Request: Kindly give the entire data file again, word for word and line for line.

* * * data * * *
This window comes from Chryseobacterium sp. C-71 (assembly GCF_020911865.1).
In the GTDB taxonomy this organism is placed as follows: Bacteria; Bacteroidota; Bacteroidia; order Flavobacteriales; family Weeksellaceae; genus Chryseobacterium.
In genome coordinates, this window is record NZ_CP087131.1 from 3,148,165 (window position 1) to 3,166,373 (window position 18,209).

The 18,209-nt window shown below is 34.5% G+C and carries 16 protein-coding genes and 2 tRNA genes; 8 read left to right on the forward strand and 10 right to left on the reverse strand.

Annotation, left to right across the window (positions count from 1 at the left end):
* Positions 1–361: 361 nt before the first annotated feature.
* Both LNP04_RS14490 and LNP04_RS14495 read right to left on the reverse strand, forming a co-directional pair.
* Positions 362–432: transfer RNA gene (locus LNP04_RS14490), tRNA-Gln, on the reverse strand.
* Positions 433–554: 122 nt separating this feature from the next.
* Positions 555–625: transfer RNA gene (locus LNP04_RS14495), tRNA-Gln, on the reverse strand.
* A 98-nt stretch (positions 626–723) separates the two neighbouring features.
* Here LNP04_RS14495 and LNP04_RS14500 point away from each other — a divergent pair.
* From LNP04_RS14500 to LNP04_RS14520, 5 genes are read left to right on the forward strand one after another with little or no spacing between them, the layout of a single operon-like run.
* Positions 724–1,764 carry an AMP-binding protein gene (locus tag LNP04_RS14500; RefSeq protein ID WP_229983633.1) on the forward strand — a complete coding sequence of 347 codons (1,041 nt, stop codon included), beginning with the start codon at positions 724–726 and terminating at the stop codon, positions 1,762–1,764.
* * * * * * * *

This window comes from Chryseobacterium sp. C-71 (assembly GCF_020911865.1).
In the GTDB taxonomy this organism is placed as follows: Bacteria; Bacteroidota; Bacteroidia; order Flavobacteriales; family Weeksellaceae; genus Chryseobacterium.
In genome coordinates, this window is record NZ_CP087131.1 from 3,148,165 (window position 1) to 3,166,373 (window position 18,209).

The 18,209-nt window shown below is 34.5% G+C and carries 16 protein-coding genes and 2 tRNA genes; 8 read left to right on the forward strand and 10 right to left on the reverse strand.

Annotation, left to right across the window (positions count from 1 at the left end):
* Positions 1–361: 361 nt before the first annotated feature.
* Both LNP04_RS14490 and LNP04_RS14495 read right to left on the reverse strand, forming a co-directional pair.
* Positions 362–432: transfer RNA gene (locus LNP04_RS14490), tRNA-Gln, on the reverse strand.
* Positions 433–554: 122 nt separating this feature from the next.
* Positions 555–625: transfer RNA gene (locus LNP04_RS14495), tRNA-Gln, on the reverse strand.
* A 98-nt stretch (positions 626–723) separates the two neighbouring features.
* Here LNP04_RS14495 and LNP04_RS14500 point away from each other — a divergent pair.
* From LNP04_RS14500 to LNP04_RS14520, 5 genes are read left to right on the forward strand one after another with little or no spacing between them, the layout of a single operon-like run.
* Positions 724–1,764 carry an AMP-binding protein gene (locus tag LNP04_RS14500; RefSeq protein ID WP_229983633.1) on the forward strand — a complete coding sequence of 347 codons (1,041 nt, stop codon included), beginning with the start codon at positions 724–726 and terminating at the stop codon, positions 1,762–1,764.